--> { "one":"uno", "three":"tres", "two":"dos" }[/CODE]

Note: the key-value pairs are not in order but the elements in a dictionary are never indexed with integers so there
is no reason to worry about that. Instead we look up the key:

[CODE]print eng2sp[ "two" ]

--> "dos"[/CODE]

Dictionary operations:

The 'del' statement removes key-value pair from a dictionary.

[CODE]inventory = { "apples":430, "bananas":312, "oranges":525 }
del inventory[ "oranges" ]
print inventory

--> { "apples":430, "bananas":312 }[/CODE]

The 'len' function also works on dictionaries; it returns the number of key-value pairs.

len( invenroty )  returns 2

Dictionary methods:

A method is similar ...

masterofpuppets 19

I think the problem is here:

[CODE]def ConvertToCAD(self):

get text as string and convert it to float
money = float( self.entry.get() )
# do computation
money = money * 1.05
# update label by again convertion money into string
self.labelVariable.set("The converted currency in CAD is " + str( money ) )
self.entry.selection_range(0, Tkinter.END)


You should use the .get() method to get the text from the Entry field and convert it either to int or float and then do the multiplication. When you get text from Entry field the text is a string so you need conversion :)

hope this helps :)

masterofpuppets 19

here's my version of it :)

[CODE]items = { "a":[ "b", "c", "d" ], "b":[ "h", "i", "j" ], "c":[ "k", "l", "m" ] }

def has_data( d, key, value ):
availableValues = []

if key not in d:
    print "Key not in found."
    return False
if value in d[ key ]:
    return True
    for each in d[ key ]:
        if d.has_key( each ):
            availableValues += d[ each ]
    if value in availableValues:
        return True
return False

print has_data( items, "a", "b" )
print has_data( items, "a", "c" )
print has_data( items, "a", "k" )
print has_data( items, "a", "m" )
print has_data( items, "b", "m" )
print has_data( items, "a", "i" )
print has_data( items, "d", "b" )
Key not in found.

hope it helps. Note that it only checks if the key has the value, it doesn't check the other way around as well :)

masterofpuppets 19

I've tried the pygame example and it works fine :) But for the pyglet one I have a problem. I downloaded and installed pyglet and when I run this:

[CODE]# play an MP3 music file using Python module pyglet

download pyglet free from:
(no GUI window/frame is created)

import pyglet

pick an MP3 music file you have in the working folder
otherwise use the full file path

music_file = "Intro.mp3"

music =[/CODE]

I get the following error:

Traceback (most recent call last):
File "C:\Documents and Settings\jori\My Documents\Gogo\University of Glasgow\First year ( Python )\Lectures\Computing Science\CS - 1P\Python\Games and stuff\Music Player\", line 11, in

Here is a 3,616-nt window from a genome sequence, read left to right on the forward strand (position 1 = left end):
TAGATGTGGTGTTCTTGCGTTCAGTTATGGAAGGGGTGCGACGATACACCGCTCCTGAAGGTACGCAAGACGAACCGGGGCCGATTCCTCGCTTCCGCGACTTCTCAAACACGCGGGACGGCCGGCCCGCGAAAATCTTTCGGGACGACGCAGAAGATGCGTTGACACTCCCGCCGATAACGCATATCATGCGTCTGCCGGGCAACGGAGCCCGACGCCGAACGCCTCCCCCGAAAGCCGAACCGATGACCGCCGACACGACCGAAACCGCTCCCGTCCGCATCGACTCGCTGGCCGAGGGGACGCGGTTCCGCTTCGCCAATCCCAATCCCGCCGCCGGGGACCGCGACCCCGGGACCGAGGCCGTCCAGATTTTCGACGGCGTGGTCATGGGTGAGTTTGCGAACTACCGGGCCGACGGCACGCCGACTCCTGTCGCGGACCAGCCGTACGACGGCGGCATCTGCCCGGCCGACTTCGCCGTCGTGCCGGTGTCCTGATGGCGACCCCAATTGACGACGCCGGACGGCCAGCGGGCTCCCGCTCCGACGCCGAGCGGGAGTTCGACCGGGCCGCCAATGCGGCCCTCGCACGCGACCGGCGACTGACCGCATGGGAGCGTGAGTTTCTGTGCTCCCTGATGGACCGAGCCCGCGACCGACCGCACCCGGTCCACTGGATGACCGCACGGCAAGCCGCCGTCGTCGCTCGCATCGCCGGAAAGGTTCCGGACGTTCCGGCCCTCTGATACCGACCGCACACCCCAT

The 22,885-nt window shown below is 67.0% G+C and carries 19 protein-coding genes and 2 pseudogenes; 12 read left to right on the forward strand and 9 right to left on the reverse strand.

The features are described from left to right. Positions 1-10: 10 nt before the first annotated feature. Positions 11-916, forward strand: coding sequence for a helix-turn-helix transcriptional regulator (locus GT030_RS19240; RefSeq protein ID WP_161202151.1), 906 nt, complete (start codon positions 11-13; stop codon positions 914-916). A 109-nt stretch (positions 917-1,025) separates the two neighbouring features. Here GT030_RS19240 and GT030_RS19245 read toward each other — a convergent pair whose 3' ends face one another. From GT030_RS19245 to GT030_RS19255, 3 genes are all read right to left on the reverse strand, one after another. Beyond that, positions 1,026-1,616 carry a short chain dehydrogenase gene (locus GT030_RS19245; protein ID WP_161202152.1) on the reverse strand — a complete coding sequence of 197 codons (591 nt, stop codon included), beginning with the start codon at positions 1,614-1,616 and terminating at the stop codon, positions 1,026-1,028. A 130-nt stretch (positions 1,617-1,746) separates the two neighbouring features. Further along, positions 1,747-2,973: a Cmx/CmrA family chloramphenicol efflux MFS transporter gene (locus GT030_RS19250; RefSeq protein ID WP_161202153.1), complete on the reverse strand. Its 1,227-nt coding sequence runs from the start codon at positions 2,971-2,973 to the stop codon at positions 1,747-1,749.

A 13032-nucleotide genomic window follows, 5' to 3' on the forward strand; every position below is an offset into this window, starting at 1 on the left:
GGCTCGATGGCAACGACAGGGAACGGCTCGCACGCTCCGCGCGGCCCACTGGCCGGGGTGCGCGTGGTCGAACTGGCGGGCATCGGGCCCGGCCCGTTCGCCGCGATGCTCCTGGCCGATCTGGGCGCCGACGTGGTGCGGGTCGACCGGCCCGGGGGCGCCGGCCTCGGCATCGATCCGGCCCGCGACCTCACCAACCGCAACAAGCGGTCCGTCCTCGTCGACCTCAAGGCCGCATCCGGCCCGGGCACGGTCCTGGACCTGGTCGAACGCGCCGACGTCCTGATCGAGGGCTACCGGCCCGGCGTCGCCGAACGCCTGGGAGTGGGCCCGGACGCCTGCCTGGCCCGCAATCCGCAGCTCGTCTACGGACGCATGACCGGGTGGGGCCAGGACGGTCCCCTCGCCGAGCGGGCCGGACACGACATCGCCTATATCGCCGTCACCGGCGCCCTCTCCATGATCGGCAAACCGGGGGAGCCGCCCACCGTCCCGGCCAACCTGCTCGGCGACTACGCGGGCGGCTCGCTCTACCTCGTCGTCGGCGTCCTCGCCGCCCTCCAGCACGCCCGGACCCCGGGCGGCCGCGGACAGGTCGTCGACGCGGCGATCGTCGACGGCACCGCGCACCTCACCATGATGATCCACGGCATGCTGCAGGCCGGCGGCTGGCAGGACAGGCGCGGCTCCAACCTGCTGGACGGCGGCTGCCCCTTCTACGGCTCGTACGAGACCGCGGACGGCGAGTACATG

music =
File "C:\Python25\lib\site-packages\pyglet\", line 582, in media
raise ResourceNotFoundException(name)
ResourceNotFoundException: Resource "Intro.mp3" was not found on the path. Ensure that the filename has the correct captialisation.


the music file is in the working directory. Any ideas what might be going wrong?

masterofpuppets 19 Posting Whiz in Training

[CODE]from Tkinter import *
root = Tk()

tipwindow = None

Creates a tooptip box for a widget.

def createToolTip( widget, text ):
def enter( event ):
global tipwindow
x = y = 0
if tipwindow or not text:
x, y, cx, cy = widget.bbox( "insert" )
x += widget.winfo_rootx() + 27
y += widget.winfo_rooty() + 27

Creates a toplevel window
    tipwindow = tw = Toplevel( widget )
    # Leaves only the label and removes the app window
    tw.wm_overrideredirect( 1 )
    tw.wm_geometry( "+%d+%d" % ( x, y ) )
    label = Label( tw, text = text, justify = LEFT,
                   background = "#ffffe0", relief = SOLID, borderwidth = 1,
                   font = ( "tahoma", "8", "normal" ) )
    label.pack( ipadx = 1 )

def close( event ):
    global tipwindow
    tw = tipwindow
    tipwindow = None
    if tw:

widget.bind( "<Enter>", enter )
widget.bind( "<Leave>", close )

b = Button( root, text = "Mouse over" ); b.pack()
createToolTip( b, "Mouse is over the button" )


Gribouillis commented: useful routine +14

masterofpuppets 19

i think you almost got it, here's what I have:

[CODE]from Tkinter import *
def doKey(e):
print(e.widget.get( 1.0, END + '-1c' ) + e.char )
root= Tk()
txta = Text(root, width=40, height=10)
txta.bind("", doKey)

Btw, that kind of behaviour is just what I need for my project, sooo thanks a lot for that dude :) hope this helps :)

masterofpuppets 19

hi here's my version of the stop watch. it is not the best one but you'll get the point. woooee's example is better though and I agree with vegaseat about the threading:

[CODE]from Tkinter import *
import time

root = Tk(); root.title( "Stop Watch" ); root.geometry( "250x100+500+200" )
c = Canvas( root, width = 250, height = 100 ); c.pack()

ms, seconds, minutes, hours = 0, 0, 0, 0
on = True

def stopWatch():
global seconds, minutes, hours, on, ms
h = c.create_text( 95, 30, text = str( hours ) + " :", font = "Arial" )
m = c.create_text( 120, 30, text = str( minutes ) + " :", font = "Arial" )
s = c.create_text( 145, 30, text = str( seconds ) + " :", font = "Arial" )
mSec = c.create_text( 165, 30, text = str( ms ), font = "Arial" )
stopB = Button( c, text = "Stop", bd = 4, width = 10, command = stop ); relx = 1, x = -158, y = 55 )
while on:
time.sleep( 0.1 )
ms += 1
if ms == 10:
ms = 0; seconds += 1
if seconds == 60:
seconds = 0; minutes += 1
if minutes == 60: